Wednesday 26 April 2017

Here’s where you can drink alcohol (or not) on Good Friday

Aoife Kelly

Aoife Kelly

TODAY could be the last Good Friday in 90 years on which the sale of alcohol is banned in Ireland as it looks set to be lifted by a proposed new bill.

Goodbye traditional Holy Thursday offie dash and/or panicked pub session - next year it may well be business as usual.

Do you enjoy cheating the system by taking advantage of one of the loopholes?  Or do you have much (arguably) better things to do on Good Friday than get a little tipsy?

Whatever you choose (we're not judging) here are some options for the determined and the disinterested alike...

For the drinkers:

BD Festival

It’s the tenth anniversary of the Barn Dance Festival which has increased in popularity over the years with its very attractive BYOB policy (as long as it’s not contained in glass). Oh, and the musical line-up (which this year includes Nightmares on Wax and Smash Hits among others).

It takes place at Glendalough House in Wicklow on Good Friday and there are very limited tickets left via www.bdfestival.ie at €65 excl booking fee

Most of the Irish Greyhound Board stadiums are open tomorrow.  At Shelbourne Park in Dublin entry is €5 and although there’s no live racing at the stadium itself you can watch it live from Cork on big screens while you enjoy your food and demon drink.

Other tracks open tomorrow are: Clonmel, Curraheen Park, Dundalk, Galway, Kilkenny, Limerick, Longford, Newbridge, Thurles, Tralee, Youghal, and Waterford.

Stay at a hotel

Luckily for thirsty tourists who often unwittingly book their holliers in booze-loving Ireland over Good Friday, hotel residents can purchase alcohol in the residents’ bar or hotel restaurants.  Book in and join them for a session.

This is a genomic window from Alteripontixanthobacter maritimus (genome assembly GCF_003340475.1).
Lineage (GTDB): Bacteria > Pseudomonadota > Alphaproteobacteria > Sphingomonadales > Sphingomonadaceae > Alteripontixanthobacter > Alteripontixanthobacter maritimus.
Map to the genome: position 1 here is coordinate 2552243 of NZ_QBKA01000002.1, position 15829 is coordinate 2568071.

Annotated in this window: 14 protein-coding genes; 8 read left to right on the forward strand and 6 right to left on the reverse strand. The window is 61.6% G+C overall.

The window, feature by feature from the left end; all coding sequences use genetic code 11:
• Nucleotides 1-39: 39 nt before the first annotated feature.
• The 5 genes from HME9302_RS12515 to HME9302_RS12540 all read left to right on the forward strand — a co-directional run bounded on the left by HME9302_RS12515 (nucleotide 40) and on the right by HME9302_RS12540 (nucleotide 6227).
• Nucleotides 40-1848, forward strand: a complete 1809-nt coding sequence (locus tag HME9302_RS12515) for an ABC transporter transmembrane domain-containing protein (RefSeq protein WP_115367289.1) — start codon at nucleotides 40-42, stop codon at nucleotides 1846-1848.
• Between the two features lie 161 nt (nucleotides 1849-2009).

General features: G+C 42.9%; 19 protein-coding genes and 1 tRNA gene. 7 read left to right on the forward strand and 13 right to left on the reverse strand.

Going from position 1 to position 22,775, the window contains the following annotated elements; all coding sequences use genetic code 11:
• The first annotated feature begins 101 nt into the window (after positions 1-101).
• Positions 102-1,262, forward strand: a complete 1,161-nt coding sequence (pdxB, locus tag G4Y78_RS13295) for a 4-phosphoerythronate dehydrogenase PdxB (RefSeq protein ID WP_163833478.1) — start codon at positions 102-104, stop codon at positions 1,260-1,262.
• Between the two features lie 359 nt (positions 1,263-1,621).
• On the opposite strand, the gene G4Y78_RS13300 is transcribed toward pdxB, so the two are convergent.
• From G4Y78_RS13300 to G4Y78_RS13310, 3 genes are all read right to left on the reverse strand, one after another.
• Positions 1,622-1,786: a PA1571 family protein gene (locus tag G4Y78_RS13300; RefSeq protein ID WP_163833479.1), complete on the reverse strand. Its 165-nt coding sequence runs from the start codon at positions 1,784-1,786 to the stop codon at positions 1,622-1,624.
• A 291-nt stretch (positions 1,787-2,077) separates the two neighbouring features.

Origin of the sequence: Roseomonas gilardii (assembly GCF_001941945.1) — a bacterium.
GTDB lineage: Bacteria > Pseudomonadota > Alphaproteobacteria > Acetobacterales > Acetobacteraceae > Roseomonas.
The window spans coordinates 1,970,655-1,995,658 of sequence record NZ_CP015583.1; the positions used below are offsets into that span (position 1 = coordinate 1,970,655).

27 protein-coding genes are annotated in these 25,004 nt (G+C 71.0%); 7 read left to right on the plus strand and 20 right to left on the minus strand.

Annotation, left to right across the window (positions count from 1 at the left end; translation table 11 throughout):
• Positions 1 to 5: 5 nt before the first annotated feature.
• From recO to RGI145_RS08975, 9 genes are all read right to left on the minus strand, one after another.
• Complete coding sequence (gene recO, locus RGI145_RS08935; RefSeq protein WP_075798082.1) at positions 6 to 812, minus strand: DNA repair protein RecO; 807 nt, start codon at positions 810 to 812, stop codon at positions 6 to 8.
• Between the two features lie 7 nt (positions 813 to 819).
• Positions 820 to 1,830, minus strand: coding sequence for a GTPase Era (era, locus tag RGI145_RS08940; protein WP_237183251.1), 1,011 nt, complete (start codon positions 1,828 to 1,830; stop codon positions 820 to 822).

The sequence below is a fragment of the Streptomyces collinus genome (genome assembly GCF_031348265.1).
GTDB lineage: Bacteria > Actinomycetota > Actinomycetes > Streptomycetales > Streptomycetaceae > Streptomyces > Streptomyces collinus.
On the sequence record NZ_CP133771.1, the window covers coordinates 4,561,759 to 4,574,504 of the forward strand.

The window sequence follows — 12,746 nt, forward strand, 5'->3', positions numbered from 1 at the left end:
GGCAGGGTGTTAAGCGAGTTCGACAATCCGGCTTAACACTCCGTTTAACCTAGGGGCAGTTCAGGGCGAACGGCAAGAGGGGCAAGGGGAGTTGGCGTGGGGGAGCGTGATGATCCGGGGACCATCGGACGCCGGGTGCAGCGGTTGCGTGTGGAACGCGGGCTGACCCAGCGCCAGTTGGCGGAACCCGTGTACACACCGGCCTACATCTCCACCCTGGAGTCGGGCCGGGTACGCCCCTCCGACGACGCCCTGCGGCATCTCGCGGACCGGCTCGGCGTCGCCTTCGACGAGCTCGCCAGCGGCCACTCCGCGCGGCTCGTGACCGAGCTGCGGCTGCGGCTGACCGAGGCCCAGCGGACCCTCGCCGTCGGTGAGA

Bear in mind, however, that restaurants are not allowed to serve alcohol tomorrow.  One exception is La Peniche Restaurant on the Grand Canal as they’re located on a waterway.  If you think, therefore, that the MV Cill Airne down by the docks may also be an option, you’d be wrong however – they’re closed for the day.

Take a trip

Book a trip on a train (must be an intercity trip of 40km or more), plane, or ferry and you can drink to your heart’s delight.  Bear in mind, however, that at Dublin airport you must have a boarding pass to travel on April 14 and only the bars AFTER you pass through security will be serving.

Join a club

It might be a bit late in the day for this one but clubhouses are exempt from the ban (they can apply to serve alcohol for 6 hours)on the day).  Golf anyone?

Catch a play

Pop down to the Abbey Theatre to see The Train and have a quiet tipple.  The National Concert Hall is also exempt from the ban.  Check out RTE Contempo Quartet: The Seven Last Words of Christ (1.30pm) or RTE NSO Back St Mathew Passion (3.30pm).

And for the non-drinkers:
All of the above can of course be enjoyed without alcohol.

 

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